There isn’t a membership card or a certificate to show you are part of it. There’s no annual conference or written set of principles, or a manifesto you can refer to. There is no way of proving you are definitively part of Ireland’s squeezed middle, yet you probably know if you are, or feel that you might be.
It was once defined by the Minister for Finance, Michael Noonan, as referring to those who earn between €32,800 and €70,000 per annum. Income is a very crude measure of wealth, disposable income or standard of living. This is particularly the case in a country where a significant chunk of the population is still saddled with a large volume of debt, much of it incurred over the past decade by simply acquiring a home. Wrong age, wrong time.
The squeezed middle is a broad church but if you really are a member you might recognise some of these scenarios:
Every time you turn on the TV somebody is talking about the recovery, or first-time buyers, or the latest positive set of exchequer figures. Turned a corner, and all of that. For you, however, this is like an out-of-body experience, because a recovery seems so removed from where you are now.
It feels like you’re always broke, even though you have a good job and a “decent” salary. The last few long days of the month are always a struggle. You cross your fingers and hope the car won’t break down or an unexpected bill won’t thunder through the letterbox.
Your salary is spoken for two days after you get paid: there’s the fuel for the car or cars, the after-school activities (free education?), electricity, gas, bins, water charges and property tax, train tickets. And that’s all before you even think about putting food on the table. God forbid you have a few drinks at the weekend or buy some new clothes.
You have signed up to pay your water charges and have paid your property tax, but then again, you always pay your taxes whether they are fair or not, whether you like them or not. Pay as you earn. You can’t believe how much goes out in tax and charges every month (about half of everything) but, you know, people like you keep the wheels of society turning. Some call it apathy when you suffer silently. It is why the squeezed middle is sometimes also referred to as the coping classes.
You may have joined the water protests. You may not even disagree with the charges as a concept, but this charge is the proverbial straw that broke the camel’s back. Another tax on a tax on another tax. How much more can you take?
You feel like nobody represents you – there is no lobby group or union or political party that really voices your concerns and understands your issues.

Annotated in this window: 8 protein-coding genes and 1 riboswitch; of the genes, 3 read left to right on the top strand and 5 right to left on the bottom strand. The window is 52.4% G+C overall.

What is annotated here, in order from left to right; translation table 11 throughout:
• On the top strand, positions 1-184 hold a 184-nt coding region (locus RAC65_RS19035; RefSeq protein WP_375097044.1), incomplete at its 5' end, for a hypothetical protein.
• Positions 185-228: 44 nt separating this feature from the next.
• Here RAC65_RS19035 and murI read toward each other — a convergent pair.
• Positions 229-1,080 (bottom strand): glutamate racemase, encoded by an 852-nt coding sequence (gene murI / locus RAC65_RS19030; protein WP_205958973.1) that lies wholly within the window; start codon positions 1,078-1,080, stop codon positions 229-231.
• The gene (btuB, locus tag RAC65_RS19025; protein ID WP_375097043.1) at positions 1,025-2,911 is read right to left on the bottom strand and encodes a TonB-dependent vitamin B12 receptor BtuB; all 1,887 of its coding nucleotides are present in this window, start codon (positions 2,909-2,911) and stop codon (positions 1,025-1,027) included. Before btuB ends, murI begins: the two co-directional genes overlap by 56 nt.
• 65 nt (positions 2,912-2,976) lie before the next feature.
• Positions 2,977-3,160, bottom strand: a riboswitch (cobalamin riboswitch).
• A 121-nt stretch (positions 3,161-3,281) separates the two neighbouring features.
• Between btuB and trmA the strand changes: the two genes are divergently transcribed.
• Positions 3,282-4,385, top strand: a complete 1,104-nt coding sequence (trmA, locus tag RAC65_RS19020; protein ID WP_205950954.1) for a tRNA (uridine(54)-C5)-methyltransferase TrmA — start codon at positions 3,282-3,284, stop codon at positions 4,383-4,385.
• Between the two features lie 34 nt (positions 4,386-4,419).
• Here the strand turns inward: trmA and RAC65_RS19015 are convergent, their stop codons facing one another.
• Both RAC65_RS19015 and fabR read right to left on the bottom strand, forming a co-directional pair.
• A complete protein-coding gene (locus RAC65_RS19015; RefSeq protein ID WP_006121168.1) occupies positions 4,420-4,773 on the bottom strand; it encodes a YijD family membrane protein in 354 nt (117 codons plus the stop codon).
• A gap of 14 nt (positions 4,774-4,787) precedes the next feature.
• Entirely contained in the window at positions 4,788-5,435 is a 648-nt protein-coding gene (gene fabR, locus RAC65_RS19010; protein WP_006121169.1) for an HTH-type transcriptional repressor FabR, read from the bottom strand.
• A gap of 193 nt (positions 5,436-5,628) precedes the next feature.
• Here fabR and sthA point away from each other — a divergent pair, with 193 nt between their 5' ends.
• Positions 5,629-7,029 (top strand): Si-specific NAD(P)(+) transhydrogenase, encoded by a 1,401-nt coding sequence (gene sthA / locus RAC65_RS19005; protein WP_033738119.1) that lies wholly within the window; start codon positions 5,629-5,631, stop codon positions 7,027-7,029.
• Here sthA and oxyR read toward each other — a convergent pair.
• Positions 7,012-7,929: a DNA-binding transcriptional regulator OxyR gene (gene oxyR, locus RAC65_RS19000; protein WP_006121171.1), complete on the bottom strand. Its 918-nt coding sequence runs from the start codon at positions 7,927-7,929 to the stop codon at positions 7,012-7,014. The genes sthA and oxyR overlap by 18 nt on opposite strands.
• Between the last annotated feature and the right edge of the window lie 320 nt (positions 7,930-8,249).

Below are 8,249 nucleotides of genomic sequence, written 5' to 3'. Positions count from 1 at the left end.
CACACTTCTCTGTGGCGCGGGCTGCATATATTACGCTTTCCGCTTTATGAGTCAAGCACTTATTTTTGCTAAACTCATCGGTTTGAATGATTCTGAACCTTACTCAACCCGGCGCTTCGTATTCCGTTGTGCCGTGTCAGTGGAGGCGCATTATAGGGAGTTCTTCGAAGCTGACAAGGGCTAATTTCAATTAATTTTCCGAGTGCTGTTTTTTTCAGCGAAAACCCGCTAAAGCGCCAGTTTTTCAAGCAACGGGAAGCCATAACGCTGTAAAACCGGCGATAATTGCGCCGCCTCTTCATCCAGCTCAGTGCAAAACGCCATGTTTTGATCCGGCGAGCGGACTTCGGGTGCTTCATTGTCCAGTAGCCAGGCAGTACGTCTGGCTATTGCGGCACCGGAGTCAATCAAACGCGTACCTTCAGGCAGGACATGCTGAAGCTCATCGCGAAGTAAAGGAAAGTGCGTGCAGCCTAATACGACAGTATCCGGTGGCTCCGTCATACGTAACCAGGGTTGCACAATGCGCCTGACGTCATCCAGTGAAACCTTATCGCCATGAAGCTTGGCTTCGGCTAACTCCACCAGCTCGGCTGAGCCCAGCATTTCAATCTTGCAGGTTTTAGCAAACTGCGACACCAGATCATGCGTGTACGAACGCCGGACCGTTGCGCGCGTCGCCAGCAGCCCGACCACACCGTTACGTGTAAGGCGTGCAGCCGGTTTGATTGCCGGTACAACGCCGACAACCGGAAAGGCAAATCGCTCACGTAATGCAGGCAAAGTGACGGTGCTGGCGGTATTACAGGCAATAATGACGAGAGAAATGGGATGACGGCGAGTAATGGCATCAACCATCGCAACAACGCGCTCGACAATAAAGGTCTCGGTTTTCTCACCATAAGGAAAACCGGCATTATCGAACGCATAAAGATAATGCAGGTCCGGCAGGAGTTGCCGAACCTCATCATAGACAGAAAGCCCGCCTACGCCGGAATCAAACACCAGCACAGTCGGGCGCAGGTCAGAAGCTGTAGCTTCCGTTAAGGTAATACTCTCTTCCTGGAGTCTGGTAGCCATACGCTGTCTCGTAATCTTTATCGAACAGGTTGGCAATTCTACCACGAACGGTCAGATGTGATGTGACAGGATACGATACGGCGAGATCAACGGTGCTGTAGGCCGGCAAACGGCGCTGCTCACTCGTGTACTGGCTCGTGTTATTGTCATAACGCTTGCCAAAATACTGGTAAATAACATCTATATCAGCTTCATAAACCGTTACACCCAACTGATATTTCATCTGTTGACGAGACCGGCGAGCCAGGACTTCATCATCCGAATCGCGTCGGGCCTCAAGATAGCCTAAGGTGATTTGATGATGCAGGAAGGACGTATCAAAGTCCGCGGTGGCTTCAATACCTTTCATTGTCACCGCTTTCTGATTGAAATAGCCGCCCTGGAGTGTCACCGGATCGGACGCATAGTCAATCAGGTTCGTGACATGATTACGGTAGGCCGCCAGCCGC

You have considered supporting Lucinda Creighton’s new party. It’s not that you are a fully signed up Renuant; rather you’re scrambling to find somebody, anybody, who comes close to representing your views. You may vote for an independent in the next election.
You have cancelled or reduced your private health insurance in the past five years.
You get nothing for free, except for child benefit. How long can that last?
You own your own house, or, more correctly, you have a large mortgage on a house that will be yours at some point in the future if you can keep up the repayments. If you’re unlucky by virtue of when you were born, you bought a property in the last 10 years. You weren’t being lavish, rather buying a home for your family.
If you’re really unlucky you can’t keep up with your mortgage repayments.
- But don’t expect sympathy. It was your own stupid fault for betting on the property market.
You have put off a trip to the doctor because finding the €60 GP fee can be difficult, particularly at the end of the month. You do not have a medical card.
In fact, you get nothing for free – school transport, bins, charges. You earn above average wages so you will pay for everything yourself. Fair’s fair, right?
You don’t like admitting you feel like this because you always had a social conscience. But the economic crash has brought out an occasional bitter streak in you and it’s hard to shake it off.
Life is generally not that bad and, yes, there are certainly people worse off. Most of your problems are “first-world problems”, but then again you live in the first world, so your problems are problems for you. So keep working, keep paying those taxes, keep coping, your kids will thank you for it, and remember there are others out there. One of these days we might even set up a lobby group or take to the streets.
Michael Harding is on leave